California’s Response to the Drug Epidemic
The state of California has been trying to combat the drug epidemic for years through education and programs. One program is the expansion of Medication-Assisted Treatment (MAT), which the Substance Abuse and Mental Health Services Administration (SAMHSA) describes as “the use of medications, in combination with counseling and behavioral therapies, to provide a whole-patient approach to the treatment of substance use disorder.”
MAT is proven to be clinically effective in reducing the “need for inpatient detoxification services,” and is more individualized to patients. Launched in 2017, The California MAT Expansion Project is focused on increasing access to MAT and ultimately reducing the number of deaths by overdose.
Another program important program the state has focused on is the Naloxone Distribution Project (NDP). Naloxone is a medication that quickly counters the effects of opioid overdose. It is frequently administered by emergency medical technicians (EMTs) upon responding to an overdose, especially a fentanyl overdose.
The NDP is focused on increasing access to naloxone in an attempt to reduce the rates of deaths by opioid overdose. The program has been successful in terms of how many lives have been saved. There is, however, much more work to be done to significantly reduce the number of overdose deaths in California and across the country.
What Can We Do to Reduce Overdose Rates in California?
In truth, the biggest way individuals can reduce the rates of overdose across the country is by encouraging people to seek treatment. The road to recovery is difficult, but always worth it. By educating friends, family members, and neighbors on the harmful effects of substance use, individuals can begin to encourage others to seek treatment.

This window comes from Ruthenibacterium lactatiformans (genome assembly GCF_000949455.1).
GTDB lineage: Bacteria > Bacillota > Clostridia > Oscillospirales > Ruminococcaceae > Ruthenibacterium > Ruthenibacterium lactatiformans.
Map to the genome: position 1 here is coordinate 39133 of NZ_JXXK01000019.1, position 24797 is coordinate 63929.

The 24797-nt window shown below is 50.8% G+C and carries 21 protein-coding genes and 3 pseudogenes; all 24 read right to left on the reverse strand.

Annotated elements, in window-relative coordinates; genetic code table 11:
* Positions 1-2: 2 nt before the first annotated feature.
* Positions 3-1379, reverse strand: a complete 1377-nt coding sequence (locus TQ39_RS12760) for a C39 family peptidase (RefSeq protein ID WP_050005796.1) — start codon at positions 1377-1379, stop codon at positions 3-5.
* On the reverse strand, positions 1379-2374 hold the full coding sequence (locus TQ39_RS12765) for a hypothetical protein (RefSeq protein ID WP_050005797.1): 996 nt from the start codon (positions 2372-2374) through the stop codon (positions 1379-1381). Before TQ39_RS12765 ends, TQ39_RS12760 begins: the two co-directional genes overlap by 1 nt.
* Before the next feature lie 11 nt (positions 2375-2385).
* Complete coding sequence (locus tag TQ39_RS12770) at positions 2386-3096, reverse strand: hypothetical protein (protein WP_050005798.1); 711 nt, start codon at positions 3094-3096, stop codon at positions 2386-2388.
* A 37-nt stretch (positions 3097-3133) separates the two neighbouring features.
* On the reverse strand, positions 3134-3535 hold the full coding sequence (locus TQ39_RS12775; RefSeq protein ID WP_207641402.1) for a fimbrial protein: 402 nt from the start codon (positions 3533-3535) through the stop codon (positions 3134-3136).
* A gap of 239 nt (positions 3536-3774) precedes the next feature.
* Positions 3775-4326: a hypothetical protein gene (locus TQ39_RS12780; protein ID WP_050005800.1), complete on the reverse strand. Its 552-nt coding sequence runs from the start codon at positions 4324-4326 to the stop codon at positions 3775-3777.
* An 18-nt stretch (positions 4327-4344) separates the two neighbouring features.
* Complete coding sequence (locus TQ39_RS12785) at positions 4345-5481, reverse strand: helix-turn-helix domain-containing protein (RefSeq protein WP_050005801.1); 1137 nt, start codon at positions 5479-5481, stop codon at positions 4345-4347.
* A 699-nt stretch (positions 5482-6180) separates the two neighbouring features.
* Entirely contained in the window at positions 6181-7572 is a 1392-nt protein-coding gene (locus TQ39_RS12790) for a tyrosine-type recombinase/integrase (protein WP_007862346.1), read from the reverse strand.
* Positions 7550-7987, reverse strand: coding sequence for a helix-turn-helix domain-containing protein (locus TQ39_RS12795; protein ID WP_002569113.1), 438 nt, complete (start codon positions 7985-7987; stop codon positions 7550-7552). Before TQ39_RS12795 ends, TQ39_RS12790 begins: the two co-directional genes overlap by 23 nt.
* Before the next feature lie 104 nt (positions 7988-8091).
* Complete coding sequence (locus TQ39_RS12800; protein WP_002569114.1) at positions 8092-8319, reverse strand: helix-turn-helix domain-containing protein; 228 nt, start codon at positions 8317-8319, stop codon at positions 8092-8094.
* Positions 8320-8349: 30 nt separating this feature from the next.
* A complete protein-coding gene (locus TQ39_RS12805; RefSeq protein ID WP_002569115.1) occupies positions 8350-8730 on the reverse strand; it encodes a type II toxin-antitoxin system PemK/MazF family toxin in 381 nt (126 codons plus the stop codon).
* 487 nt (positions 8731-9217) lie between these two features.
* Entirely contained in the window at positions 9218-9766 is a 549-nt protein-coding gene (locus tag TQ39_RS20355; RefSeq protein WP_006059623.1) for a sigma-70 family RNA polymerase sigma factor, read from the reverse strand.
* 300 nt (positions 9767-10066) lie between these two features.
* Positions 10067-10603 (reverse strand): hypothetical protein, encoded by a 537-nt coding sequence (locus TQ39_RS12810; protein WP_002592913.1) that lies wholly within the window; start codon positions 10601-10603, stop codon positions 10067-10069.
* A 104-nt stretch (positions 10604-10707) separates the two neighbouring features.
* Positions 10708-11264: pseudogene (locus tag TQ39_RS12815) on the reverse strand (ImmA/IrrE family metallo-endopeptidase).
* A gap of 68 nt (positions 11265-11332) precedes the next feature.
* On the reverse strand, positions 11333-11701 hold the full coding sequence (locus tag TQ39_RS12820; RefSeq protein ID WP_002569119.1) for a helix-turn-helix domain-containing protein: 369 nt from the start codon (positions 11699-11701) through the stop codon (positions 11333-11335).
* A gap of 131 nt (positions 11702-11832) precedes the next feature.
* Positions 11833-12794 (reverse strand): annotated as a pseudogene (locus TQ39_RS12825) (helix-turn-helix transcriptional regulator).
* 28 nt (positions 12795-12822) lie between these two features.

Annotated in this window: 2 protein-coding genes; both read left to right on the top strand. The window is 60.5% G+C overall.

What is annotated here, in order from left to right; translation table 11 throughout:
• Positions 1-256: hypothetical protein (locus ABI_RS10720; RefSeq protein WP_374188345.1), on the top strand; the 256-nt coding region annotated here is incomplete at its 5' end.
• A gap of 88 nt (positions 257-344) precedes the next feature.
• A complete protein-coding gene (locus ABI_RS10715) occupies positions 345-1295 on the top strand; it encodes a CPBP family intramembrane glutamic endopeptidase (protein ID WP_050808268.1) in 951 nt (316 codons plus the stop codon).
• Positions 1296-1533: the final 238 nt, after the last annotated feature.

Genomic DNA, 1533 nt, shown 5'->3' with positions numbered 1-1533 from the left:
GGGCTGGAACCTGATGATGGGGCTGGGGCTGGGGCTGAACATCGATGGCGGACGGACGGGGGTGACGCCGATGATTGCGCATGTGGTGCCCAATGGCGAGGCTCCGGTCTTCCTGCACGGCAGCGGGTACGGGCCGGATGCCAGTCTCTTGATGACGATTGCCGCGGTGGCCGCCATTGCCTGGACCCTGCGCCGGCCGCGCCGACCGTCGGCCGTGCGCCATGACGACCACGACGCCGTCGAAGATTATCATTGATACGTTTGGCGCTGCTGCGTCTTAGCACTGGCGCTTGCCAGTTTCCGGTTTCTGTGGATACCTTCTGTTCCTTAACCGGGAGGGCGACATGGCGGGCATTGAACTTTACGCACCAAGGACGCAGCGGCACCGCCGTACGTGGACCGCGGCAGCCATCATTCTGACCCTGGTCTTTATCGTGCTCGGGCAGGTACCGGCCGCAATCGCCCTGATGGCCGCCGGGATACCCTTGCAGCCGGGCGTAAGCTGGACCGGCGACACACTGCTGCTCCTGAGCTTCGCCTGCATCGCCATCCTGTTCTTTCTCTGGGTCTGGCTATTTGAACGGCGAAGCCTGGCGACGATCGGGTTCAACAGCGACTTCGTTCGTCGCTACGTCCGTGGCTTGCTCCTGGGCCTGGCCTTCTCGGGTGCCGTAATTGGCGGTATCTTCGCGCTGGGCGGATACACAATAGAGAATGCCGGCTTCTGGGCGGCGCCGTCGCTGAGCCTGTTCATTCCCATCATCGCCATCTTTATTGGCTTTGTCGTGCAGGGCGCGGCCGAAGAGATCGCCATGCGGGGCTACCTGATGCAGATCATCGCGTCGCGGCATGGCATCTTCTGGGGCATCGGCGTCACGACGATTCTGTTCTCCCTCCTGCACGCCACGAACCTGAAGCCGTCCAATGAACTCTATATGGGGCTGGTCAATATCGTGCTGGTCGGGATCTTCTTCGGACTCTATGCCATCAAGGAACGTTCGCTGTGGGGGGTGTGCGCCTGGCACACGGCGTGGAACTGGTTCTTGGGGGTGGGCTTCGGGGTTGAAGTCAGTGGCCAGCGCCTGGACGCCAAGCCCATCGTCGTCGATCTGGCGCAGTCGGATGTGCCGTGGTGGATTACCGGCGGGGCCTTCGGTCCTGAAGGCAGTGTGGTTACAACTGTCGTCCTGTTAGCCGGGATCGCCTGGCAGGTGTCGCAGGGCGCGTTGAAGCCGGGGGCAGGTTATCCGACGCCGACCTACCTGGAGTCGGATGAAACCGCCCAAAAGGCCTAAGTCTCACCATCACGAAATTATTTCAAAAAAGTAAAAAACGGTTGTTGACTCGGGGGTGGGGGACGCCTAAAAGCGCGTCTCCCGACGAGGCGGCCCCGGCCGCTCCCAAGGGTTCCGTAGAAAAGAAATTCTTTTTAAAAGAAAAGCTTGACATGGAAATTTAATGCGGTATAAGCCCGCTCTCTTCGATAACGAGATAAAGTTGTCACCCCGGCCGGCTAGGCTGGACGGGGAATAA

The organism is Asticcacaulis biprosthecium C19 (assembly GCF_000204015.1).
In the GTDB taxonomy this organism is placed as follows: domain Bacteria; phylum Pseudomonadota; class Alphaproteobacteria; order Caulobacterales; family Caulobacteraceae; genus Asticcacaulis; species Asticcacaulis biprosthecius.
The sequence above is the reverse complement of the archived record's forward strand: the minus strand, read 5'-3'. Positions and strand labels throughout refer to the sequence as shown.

It is also important to come up with a way to offer more access to quality mental health care and addiction treatment programs. It is only through the path to recovery that individuals can begin to reduce these numbers.
The rates of overdose deaths in the state of California have fluctuated for decades, but have continued to rise in recent years. These numbers rose exponentially through the COVID-19 pandemic. Due to isolation and lack of quality health care, more individuals experienced relapse, turned to substance use alone, and ultimately died due to overdose. California has taken initiatives to reverse the increasing rates of overdose for years. That includes their MAT Expansion Project and their Naloxone Distribution Project, which prioritizes increasing access to naloxone, a medication that can immediately reverse the effects of an overdose. Programs like these have helped to save countless lives, but as a society, we need to focus on how we can offer more quality mental health care to individuals. If you are suffering from SUD, prevent the risk of overdose by seeking treatment at the Lakehouse Recovery Center. Call (877) 762-3707 today.